“What? I apologize, it’s difficult to understand you with all that bullshit spewing from your mouth. Here, maybe I can create another opening to drain it.”

Another shot. This time, Haley had aimed for the throat, which burst open. Blood flowed freely from the woman’s neck onto the street. Three dead in a matter of minutes. Haley stood and pointed the gun at the man who had tried to escape earlier.

“Hold on! Hold on! Don’t shoot!” he fumbled in his pockets and pulled out a wad of bills. US dollars, from the look of them. “Here,” he said, extending them toward Haley. “Take it. That’s five hundred in cash. It’s all I have on me, but say any number and I’ll have it transferred to your account. I run a successful company, so it’s no trouble. I’ll give you whatever amount you want.”

Haley took the money out of his hand and examined it, as if she didn’t recognize what it was. She sniffed it, then looked at the man with mock puzzlement. “What idiocy made you believe that I would want this?”

“I don’t understand,” said the man.

“This has no practical purpose. I can’t eat this paper, or wear it. I’d even be hesitant to wipe my ass with it. This is what you give me to try to save your life? I’m almost insulted,” said Haley, laughing in her maniacal way.

“It’s money! That’s the point―you have to exchange it for something. You hand it to someone, and they give you something that is worth its value―food, clothes, weapons, whatever you want. How are you not understanding this? It’s the basis of all society!” the man shouted.

“Are they stupid?” said Haley.

“What?” he said, confused.

“Stupid. Moronic. Vapid. Why would someone work so hard to create something of true value and exchange it for something essentially useless?” asked Haley. “Look around. Do you see anyone else? Ah,” she motioned toward the corpses. “It’s a shame I killed your friends. Perhaps I could have tricked them with your magic paper.” She laughed, then beckoned the man with her index finger. “Come.”

Seeing the gun still aimed at his head, the young man obeyed, tentatively walking forward. “Bow to me,” commanded Haley. As his head came forward, Haley forcefully opened his mouth and shoved the bills in one by one. The man coughed and spluttered. “Eat, cow, eat!” Haley bellowed. “Eat the poisoned cud regurgitated from the stomachs of those who suffered from your consumptive beliefs. Chew it, swallow it. Taste every hand it has ever been in, every back pocket, leather wallet, junkie’s stash, hooker’s bra, businessman’s greasy fist. Consume them all!”

A retching sound ejaculated from the man’s throat. He gagged over and over in succession. Before long, he was vomiting bile onto the ground next to the corpse of the woman with the black hair. “Eat!” shrieked Haley. She raised the gun and brought it down onto the man’s skull. He fell to the ground and made horrible gurgling sounds. Another wave of vomit poured from his nose and mouth. “That’s it, keep it coming. Turn the lever on that toxic waste pipe. You see it, Architect? The society you live in now is in the middle of throwing up all the beliefs that have poisoned the system for so long: all these chunks of religion, humanism, evolution, capitalism, genderism, socialism, feminism, racism, sexism, nihilism. It’s utterly putrid.”

She turned the revolver over in her delicate hands, then spoke almost to herself. “Technology makes you gods and destroys you in the same moment. How simply and cleanly it dismantles, burns the curtain to see who pulls the strings. After all, it’s inherent, the desire of creation to usurp its creator.” She sighed and aimed the gun. The man opened his mouth to protest.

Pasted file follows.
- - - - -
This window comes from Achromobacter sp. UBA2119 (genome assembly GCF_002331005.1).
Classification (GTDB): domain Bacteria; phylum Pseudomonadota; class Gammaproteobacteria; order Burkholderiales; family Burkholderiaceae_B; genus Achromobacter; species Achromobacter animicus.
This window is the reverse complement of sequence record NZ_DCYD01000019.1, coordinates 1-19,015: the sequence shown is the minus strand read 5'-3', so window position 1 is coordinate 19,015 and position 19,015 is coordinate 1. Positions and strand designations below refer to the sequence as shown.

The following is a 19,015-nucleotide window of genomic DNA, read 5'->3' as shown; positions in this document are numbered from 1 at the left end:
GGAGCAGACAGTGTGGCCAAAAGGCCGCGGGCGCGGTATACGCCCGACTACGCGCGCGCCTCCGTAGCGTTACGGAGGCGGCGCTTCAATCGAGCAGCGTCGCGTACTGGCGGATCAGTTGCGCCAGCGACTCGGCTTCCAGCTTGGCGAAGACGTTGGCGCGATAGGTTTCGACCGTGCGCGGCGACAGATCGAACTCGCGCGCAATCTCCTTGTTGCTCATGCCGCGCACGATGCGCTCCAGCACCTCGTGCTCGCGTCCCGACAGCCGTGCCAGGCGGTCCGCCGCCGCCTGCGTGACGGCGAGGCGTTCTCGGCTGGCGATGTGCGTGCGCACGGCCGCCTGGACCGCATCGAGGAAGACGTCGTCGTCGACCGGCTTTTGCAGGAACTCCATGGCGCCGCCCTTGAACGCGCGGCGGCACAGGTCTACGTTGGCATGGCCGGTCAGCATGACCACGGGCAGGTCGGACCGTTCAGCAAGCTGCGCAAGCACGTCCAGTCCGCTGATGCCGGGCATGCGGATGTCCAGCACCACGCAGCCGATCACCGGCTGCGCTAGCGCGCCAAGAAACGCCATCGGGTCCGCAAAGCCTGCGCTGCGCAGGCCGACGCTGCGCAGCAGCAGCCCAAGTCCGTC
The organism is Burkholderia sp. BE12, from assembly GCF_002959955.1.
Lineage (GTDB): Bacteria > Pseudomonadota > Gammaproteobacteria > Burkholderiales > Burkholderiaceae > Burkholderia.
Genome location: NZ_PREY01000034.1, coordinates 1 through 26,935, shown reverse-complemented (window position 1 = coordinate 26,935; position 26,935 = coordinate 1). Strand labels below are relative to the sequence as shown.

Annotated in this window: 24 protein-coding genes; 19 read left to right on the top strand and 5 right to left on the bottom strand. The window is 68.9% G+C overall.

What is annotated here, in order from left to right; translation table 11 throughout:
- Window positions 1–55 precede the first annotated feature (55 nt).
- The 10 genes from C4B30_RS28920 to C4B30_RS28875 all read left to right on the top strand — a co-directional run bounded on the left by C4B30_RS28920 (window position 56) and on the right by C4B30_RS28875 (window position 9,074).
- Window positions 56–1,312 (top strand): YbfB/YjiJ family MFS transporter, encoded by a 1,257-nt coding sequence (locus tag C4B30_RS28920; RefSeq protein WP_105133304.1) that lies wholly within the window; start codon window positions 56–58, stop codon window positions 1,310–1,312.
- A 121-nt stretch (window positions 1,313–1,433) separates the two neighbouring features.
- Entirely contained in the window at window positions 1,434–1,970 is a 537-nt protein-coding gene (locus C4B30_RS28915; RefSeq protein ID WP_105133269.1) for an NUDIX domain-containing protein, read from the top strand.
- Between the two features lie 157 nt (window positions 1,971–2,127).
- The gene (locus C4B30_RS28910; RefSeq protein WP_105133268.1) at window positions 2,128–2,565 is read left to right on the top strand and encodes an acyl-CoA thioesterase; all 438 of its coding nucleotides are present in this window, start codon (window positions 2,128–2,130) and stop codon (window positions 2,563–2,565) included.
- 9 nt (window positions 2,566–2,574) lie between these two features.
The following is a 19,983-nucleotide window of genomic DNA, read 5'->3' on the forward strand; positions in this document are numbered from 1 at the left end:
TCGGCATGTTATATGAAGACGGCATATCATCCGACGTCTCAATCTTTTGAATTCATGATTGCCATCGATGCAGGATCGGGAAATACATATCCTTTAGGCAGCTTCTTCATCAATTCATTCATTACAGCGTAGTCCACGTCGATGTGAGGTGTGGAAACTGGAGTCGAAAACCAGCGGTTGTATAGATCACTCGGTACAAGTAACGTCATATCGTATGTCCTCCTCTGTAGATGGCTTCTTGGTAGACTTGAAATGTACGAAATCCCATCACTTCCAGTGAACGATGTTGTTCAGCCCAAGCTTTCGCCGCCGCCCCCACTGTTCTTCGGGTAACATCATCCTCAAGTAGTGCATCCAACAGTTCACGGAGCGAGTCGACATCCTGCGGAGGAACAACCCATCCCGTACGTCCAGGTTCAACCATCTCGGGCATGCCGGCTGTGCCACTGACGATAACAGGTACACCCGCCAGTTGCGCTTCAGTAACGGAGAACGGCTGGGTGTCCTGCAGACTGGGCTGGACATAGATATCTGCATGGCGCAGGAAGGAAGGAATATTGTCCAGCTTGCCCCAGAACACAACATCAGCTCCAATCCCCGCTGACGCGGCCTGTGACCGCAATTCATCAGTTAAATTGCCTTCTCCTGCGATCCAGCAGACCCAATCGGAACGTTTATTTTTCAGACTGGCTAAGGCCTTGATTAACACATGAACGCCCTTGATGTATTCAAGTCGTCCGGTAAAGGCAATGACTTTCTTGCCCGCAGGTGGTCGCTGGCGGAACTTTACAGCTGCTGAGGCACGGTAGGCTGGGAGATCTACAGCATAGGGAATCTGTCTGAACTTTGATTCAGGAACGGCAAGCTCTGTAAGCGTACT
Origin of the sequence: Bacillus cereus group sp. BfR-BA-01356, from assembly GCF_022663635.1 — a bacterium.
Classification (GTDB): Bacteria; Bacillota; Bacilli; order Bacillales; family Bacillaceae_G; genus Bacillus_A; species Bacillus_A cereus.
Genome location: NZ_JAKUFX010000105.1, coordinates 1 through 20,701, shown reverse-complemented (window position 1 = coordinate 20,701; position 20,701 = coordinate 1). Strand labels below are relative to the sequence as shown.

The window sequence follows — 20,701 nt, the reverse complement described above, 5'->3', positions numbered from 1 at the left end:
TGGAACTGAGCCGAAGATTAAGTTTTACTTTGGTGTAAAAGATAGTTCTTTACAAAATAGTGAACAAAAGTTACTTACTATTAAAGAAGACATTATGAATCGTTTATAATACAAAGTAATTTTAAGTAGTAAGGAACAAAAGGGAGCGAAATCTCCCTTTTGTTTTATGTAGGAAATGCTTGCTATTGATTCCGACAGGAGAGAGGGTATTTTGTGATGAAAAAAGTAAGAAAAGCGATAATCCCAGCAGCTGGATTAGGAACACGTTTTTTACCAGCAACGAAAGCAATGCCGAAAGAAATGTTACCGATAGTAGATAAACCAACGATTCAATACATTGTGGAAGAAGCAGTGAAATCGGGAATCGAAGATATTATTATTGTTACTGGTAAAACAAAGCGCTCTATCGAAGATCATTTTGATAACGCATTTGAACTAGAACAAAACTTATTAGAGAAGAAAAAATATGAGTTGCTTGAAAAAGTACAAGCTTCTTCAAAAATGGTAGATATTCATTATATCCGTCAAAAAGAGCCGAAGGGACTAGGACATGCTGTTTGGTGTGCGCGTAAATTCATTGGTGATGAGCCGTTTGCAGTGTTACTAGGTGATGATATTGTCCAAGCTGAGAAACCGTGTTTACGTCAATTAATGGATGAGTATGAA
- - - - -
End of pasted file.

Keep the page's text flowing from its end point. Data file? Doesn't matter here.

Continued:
Bang. I averted my eyes. I was growing sick of witnessing so much death. After a moment, I felt Haley’s fingers around my jaw. Turning my head, she forced me to look upon the victims of her rage, with their empty eyes and blood-soaked skin. “Look!” she giggled. “All four of them spent a lifetime crafting a story in their delicate minds, and I destroyed it in a second. I’m a tsunami on a beach filled with sand castles.” She gazed at her handiwork with something that resembled fondness. I started to walk away, but she pointed the gun at me.

“Who the fuck do you think you are?” I shouted. I didn’t care anymore; I was certain to die anyway. “You think holding that thing makes you some kind of god? A bringer of death?”

“But I am. I am the god of your life, Architect. I am the wielder of technology, and therefore, I decide whether you live or die. It’s a simple little truth, yet so few of you incorporate technology into your beliefs. It’s astounding to me. Because it is technology that ultimately defines us, as usurpers, creators, or both.” As she spoke, Haley took the pistol tenderly in both hands and caressed it affectionately, as if it were the hand of a lover, or a toy from infancy. She held it so capably, so effortlessly, that it was almost as if it was an extension of her, a part of her body with ligaments and tendons and blood vessels of its own. “Any belief that ignores technology is incomplete. It is the evidence for the Christians’ version of Jesus. It is the missing link in the evolutionary chain. It is the protector of humanism. It is the true essential value of money. Think about it, Architect. Would the Bible have existed without the printing press? There is a reason that the world’s most prominent religions all have the same textbook; word of mouth doesn’t get you the same kind of publicity. But I digress. After all, Elyon will explain all that to you better than I ever could. At this moment, I want this pathetic journey of yours to come to a close.”

She pushed the gun into my temple and pulled the trigger. I didn’t hear the gunshot.

>>> This is a chapter from the book: THE MANUAL: FOR A LIFE THAT CAN STAND THE TEST OF TIME



George Papa

Architect, humanitarian worker, book author. Found his meaning in life. Believes in predestination.